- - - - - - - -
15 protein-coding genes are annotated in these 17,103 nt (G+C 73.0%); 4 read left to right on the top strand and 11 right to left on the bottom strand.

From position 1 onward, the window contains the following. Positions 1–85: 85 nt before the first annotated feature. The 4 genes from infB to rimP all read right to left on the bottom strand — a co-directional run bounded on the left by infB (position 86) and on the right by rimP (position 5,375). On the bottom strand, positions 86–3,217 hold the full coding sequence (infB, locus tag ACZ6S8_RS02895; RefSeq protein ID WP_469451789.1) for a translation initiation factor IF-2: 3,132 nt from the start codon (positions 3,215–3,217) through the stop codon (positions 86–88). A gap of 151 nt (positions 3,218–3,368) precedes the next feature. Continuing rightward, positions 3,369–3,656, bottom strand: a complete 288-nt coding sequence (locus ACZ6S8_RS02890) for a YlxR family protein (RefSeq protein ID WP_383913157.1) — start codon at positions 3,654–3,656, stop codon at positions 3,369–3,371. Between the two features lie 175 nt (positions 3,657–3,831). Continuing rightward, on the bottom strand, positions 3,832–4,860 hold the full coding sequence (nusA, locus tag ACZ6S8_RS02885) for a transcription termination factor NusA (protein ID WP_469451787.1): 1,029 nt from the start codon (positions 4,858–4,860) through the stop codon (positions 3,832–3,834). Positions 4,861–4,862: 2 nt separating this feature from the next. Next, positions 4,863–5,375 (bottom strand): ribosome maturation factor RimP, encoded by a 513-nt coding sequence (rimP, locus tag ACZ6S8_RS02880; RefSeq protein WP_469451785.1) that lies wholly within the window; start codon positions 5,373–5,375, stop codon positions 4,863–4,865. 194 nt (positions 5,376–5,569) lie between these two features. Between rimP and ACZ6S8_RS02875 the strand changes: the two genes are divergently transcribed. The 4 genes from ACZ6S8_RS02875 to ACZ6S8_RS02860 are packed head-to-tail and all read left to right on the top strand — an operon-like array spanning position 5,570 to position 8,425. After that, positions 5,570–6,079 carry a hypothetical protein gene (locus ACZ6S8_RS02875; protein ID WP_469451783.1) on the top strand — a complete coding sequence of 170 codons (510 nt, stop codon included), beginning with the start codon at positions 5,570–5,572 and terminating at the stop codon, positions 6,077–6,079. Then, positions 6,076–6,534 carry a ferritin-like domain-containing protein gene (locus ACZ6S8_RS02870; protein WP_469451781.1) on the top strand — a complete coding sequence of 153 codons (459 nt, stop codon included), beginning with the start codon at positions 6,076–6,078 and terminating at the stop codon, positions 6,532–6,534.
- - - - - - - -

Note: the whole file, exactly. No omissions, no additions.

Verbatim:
15 protein-coding genes are annotated in these 17,103 nt (G+C 73.0%); 4 read left to right on the top strand and 11 right to left on the bottom strand.

From position 1 onward, the window contains the following. Positions 1–85: 85 nt before the first annotated feature. The 4 genes from infB to rimP all read right to left on the bottom strand — a co-directional run bounded on the left by infB (position 86) and on the right by rimP (position 5,375). On the bottom strand, positions 86–3,217 hold the full coding sequence (infB, locus tag ACZ6S8_RS02895; RefSeq protein ID WP_469451789.1) for a translation initiation factor IF-2: 3,132 nt from the start codon (positions 3,215–3,217) through the stop codon (positions 86–88). A gap of 151 nt (positions 3,218–3,368) precedes the next feature. Continuing rightward, positions 3,369–3,656, bottom strand: a complete 288-nt coding sequence (locus ACZ6S8_RS02890) for a YlxR family protein (RefSeq protein ID WP_383913157.1) — start codon at positions 3,654–3,656, stop codon at positions 3,369–3,371. Between the two features lie 175 nt (positions 3,657–3,831). Continuing rightward, on the bottom strand, positions 3,832–4,860 hold the full coding sequence (nusA, locus tag ACZ6S8_RS02885) for a transcription termination factor NusA (protein ID WP_469451787.1): 1,029 nt from the start codon (positions 4,858–4,860) through the stop codon (positions 3,832–3,834). Positions 4,861–4,862: 2 nt separating this feature from the next. Next, positions 4,863–5,375 (bottom strand): ribosome maturation factor RimP, encoded by a 513-nt coding sequence (rimP, locus tag ACZ6S8_RS02880; RefSeq protein WP_469451785.1) that lies wholly within the window; start codon positions 5,373–5,375, stop codon positions 4,863–4,865. 194 nt (positions 5,376–5,569) lie between these two features. Between rimP and ACZ6S8_RS02875 the strand changes: the two genes are divergently transcribed. The 4 genes from ACZ6S8_RS02875 to ACZ6S8_RS02860 are packed head-to-tail and all read left to right on the top strand — an operon-like array spanning position 5,570 to position 8,425. After that, positions 5,570–6,079 carry a hypothetical protein gene (locus ACZ6S8_RS02875; protein ID WP_469451783.1) on the top strand — a complete coding sequence of 170 codons (510 nt, stop codon included), beginning with the start codon at positions 5,570–5,572 and terminating at the stop codon, positions 6,077–6,079. Then, positions 6,076–6,534 carry a ferritin-like domain-containing protein gene (locus ACZ6S8_RS02870; protein WP_469451781.1) on the top strand — a complete coding sequence of 153 codons (459 nt, stop codon included), beginning with the start codon at positions 6,076–6,078 and terminating at the stop codon, positions 6,532–6,534.